THE heartbroken widow of a former Penarth foundry worker who died from an asbestos-related cancer is appealing to his former colleagues to come forward with any information about the working conditions to help with an investigation into his exposure to the deadly dust.

Ian James, better known as Yano James to his friends and colleagues, was only 56 when he died on September 25, 2012, following a year-long battle with mesothelioma, a cancer of the lining of the lungs which is caused by exposure to hazardous asbestos dust.

His widow Alison instructed specialist industrial disease experts at Irwin Mitchell to investigate the working conditions at John Williams Foundries Limited based at Curren Embarkment in Cardiff.

Expert lawyers at the firm are now appealing for any of Yano’s former colleagues to come forward with information about the presence of asbestos and working conditions at the foundry to help secure justice for his family.

Alison, 52, believes that her husband was exposed to asbestos while he worked at John Williams Foundries Limited between 1989 and 1994, where he worked as an inspector and later an auditor. In the foundry, Yano was responsible for checking the iron castings, which were made for the motor industry. He worked in the window factory and the maintenance department of the foundry.

Kim Barrett, a specialist industrial disease lawyer at Irwin Mitchell, said: “Mesothelioma is an aggressive and incurable cancer which causes so much distress for victims like Yano who worked in industries where asbestos was regularly used.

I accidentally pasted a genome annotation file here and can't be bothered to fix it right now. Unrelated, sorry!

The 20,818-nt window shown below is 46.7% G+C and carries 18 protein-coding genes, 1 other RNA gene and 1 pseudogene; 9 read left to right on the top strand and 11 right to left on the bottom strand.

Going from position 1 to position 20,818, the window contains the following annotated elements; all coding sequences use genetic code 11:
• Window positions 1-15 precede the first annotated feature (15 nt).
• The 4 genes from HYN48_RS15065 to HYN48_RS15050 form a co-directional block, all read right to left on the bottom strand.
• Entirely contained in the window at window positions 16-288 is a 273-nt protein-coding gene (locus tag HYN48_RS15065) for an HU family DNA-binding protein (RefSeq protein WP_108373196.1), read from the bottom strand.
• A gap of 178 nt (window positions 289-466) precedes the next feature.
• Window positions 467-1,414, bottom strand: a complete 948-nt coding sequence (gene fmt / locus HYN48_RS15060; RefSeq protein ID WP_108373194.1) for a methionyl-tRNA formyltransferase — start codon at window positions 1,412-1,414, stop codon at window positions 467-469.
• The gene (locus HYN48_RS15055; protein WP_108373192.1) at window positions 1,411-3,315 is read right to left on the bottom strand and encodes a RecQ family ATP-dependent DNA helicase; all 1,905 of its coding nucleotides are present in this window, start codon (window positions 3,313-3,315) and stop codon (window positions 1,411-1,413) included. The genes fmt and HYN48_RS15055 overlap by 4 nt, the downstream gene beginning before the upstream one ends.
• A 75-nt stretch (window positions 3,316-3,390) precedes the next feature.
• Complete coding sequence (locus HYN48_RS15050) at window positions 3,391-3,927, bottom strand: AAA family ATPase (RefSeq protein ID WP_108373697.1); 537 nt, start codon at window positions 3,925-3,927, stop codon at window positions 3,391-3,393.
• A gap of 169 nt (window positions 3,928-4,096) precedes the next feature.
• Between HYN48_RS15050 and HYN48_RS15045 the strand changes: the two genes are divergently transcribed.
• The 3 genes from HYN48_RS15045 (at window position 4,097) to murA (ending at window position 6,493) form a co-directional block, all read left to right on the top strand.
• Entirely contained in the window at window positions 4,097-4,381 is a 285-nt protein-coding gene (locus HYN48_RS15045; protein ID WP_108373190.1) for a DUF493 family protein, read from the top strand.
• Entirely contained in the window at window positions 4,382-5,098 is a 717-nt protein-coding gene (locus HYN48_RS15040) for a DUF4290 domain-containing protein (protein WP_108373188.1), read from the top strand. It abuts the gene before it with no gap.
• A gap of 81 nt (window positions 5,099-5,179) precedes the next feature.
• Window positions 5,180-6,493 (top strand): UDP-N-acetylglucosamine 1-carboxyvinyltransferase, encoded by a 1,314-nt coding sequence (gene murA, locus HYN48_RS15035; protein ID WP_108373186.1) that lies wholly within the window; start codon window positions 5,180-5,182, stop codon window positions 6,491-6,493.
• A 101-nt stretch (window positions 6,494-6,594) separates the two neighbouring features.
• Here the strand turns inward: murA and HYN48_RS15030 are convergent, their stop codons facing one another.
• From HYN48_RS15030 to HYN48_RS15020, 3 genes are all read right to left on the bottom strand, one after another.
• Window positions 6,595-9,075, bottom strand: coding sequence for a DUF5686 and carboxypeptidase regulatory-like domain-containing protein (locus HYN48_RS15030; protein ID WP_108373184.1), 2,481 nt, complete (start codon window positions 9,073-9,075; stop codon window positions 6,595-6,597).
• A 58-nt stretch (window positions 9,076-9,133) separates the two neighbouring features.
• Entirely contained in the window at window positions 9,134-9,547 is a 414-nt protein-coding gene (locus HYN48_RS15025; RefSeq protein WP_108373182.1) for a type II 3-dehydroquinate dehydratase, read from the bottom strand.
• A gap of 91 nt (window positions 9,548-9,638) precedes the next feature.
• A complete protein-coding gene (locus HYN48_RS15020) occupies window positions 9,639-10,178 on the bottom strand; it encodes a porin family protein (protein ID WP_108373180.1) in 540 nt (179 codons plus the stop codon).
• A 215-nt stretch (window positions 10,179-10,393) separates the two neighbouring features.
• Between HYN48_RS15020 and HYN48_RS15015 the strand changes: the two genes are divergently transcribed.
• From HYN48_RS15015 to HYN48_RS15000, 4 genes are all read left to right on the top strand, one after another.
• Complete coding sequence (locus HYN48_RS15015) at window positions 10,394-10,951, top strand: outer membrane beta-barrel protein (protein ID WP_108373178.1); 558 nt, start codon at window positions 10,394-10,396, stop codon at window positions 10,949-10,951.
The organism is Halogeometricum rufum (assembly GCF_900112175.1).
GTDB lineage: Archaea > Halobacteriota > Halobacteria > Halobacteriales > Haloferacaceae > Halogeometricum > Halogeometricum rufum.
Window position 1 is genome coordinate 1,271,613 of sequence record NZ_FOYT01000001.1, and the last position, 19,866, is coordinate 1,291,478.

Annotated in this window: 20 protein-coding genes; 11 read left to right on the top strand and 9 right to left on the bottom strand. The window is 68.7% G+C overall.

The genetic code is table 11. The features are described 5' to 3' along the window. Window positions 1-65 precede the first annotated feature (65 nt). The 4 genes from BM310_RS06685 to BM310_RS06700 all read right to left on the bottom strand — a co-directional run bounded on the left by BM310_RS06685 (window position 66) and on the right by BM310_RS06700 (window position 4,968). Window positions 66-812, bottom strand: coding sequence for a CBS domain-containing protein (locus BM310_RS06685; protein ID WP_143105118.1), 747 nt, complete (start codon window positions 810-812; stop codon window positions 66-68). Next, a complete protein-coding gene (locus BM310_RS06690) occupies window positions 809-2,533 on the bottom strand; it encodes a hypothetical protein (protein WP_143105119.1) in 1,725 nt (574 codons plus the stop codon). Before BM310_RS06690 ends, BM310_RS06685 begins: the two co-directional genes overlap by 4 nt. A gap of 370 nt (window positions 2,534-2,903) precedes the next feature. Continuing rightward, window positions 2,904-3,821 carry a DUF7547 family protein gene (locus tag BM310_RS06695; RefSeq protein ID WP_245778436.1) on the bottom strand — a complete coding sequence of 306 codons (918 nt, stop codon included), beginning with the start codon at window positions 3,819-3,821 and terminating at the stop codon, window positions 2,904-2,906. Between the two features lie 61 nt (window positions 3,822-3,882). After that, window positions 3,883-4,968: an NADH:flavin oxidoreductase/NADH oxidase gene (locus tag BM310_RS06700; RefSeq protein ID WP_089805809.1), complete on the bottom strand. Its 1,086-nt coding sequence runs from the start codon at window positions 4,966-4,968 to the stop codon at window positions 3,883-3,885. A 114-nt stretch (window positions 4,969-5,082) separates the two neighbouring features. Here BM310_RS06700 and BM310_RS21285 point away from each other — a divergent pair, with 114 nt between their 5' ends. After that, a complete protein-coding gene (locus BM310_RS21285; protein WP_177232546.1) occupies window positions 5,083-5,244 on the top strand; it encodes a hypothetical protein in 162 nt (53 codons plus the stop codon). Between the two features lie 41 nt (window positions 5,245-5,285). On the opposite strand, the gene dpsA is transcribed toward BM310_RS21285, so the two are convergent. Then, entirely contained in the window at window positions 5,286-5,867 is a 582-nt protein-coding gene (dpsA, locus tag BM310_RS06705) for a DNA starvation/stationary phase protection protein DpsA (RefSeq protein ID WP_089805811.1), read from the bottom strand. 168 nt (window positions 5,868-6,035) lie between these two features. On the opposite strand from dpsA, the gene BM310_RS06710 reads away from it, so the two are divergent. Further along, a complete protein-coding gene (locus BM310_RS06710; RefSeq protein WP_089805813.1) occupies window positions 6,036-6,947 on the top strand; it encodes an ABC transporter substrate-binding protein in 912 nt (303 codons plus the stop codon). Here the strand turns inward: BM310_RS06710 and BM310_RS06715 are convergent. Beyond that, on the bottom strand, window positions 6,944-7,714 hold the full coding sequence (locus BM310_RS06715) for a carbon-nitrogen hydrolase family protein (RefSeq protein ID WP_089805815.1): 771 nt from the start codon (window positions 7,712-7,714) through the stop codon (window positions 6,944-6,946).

“Sadly, many employers did not do enough to manage the risks of asbestos exposure, despite knowing how dangerous it is, leaving so many workers now suffering the terrible affects.

“We hope that Yano’s former co-workers and employees who worked at John Williams Foundries Limited will come forward to help answer the many questions his family have about his exposure as well as what measures, if any, were in place to protect employees like him.

“We have already heard from one of Yano’s former colleagues who confirmed that asbestos was present in the corrugated roof of the foundry and in the lagging of the pipework and so now we are hoping that others will come forward to help us piece together our investigation for his family.”

Father-of-two Yano started to suffer with shortness of breath, chest pains and weight loss in summer 2011. He went to see his GP Dr Warren who referred him to Dr Helen Davies at Llandough Hospital, where he had a thorascopy and a biopsy of his lung was taken which led to his diagnosed in September 2011 with mesothelioma. Yano underwent a course of chemotherapy.

Alison, a post lady, said: “It was a complete shock to lose Yano and it has been a struggle to come to terms with him not being with me. As a family we are devastated that he was diagnosed with this terminal illness after being exposed to asbestos through simply going to work.

“Yano and I have two grown children and three grandchildren whom he adored. He was an excellent sportsman and was good at everything he turned his hand to. In his later years he loved playing darts and golf. He was devastated and frustrated when he became unable to participate in any of these activities due to his illness. He even tried his hand at bowling after his diagnosis in the hope that he would be able to manage this sport, but even this was too much for him.”

“I urge anyone who worked with at John Williams Foundries to come forward with information so we can move his case forward and begin to move on with our lives.”

Anyone with any information about the working conditions at John Williams Foundries Limited is asked to contact Kim Barrett at Irwin Mitchell on 0121 214 5211 or email